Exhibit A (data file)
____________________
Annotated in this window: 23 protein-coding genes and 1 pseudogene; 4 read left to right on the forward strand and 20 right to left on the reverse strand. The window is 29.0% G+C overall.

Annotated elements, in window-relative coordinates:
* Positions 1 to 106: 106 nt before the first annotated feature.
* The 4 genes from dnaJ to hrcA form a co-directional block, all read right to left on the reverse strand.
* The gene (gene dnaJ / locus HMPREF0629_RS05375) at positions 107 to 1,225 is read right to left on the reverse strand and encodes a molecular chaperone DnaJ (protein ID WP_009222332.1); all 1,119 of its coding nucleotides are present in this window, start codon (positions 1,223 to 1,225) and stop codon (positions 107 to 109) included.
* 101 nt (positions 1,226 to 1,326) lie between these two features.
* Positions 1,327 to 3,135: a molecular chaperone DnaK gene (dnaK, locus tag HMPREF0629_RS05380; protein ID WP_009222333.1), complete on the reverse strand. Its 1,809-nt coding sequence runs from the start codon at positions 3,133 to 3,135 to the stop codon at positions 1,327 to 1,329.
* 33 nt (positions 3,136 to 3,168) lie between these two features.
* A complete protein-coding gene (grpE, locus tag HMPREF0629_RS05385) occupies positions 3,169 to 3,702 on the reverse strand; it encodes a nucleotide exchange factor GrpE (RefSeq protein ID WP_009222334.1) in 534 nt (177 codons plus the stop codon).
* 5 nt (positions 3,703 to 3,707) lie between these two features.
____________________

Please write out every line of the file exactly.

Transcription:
Annotated in this window: 23 protein-coding genes and 1 pseudogene; 4 read left to right on the forward strand and 20 right to left on the reverse strand. The window is 29.0% G+C overall.

Annotated elements, in window-relative coordinates:
* Positions 1 to 106: 106 nt before the first annotated feature.
* The 4 genes from dnaJ to hrcA form a co-directional block, all read right to left on the reverse strand.
* The gene (gene dnaJ / locus HMPREF0629_RS05375) at positions 107 to 1,225 is read right to left on the reverse strand and encodes a molecular chaperone DnaJ (protein ID WP_009222332.1); all 1,119 of its coding nucleotides are present in this window, start codon (positions 1,223 to 1,225) and stop codon (positions 107 to 109) included.
* 101 nt (positions 1,226 to 1,326) lie between these two features.
* Positions 1,327 to 3,135: a molecular chaperone DnaK gene (dnaK, locus tag HMPREF0629_RS05380; protein ID WP_009222333.1), complete on the reverse strand. Its 1,809-nt coding sequence runs from the start codon at positions 3,133 to 3,135 to the stop codon at positions 1,327 to 1,329.
* 33 nt (positions 3,136 to 3,168) lie between these two features.
* A complete protein-coding gene (grpE, locus tag HMPREF0629_RS05385) occupies positions 3,169 to 3,702 on the reverse strand; it encodes a nucleotide exchange factor GrpE (RefSeq protein ID WP_009222334.1) in 534 nt (177 codons plus the stop codon).
* 5 nt (positions 3,703 to 3,707) lie between these two features.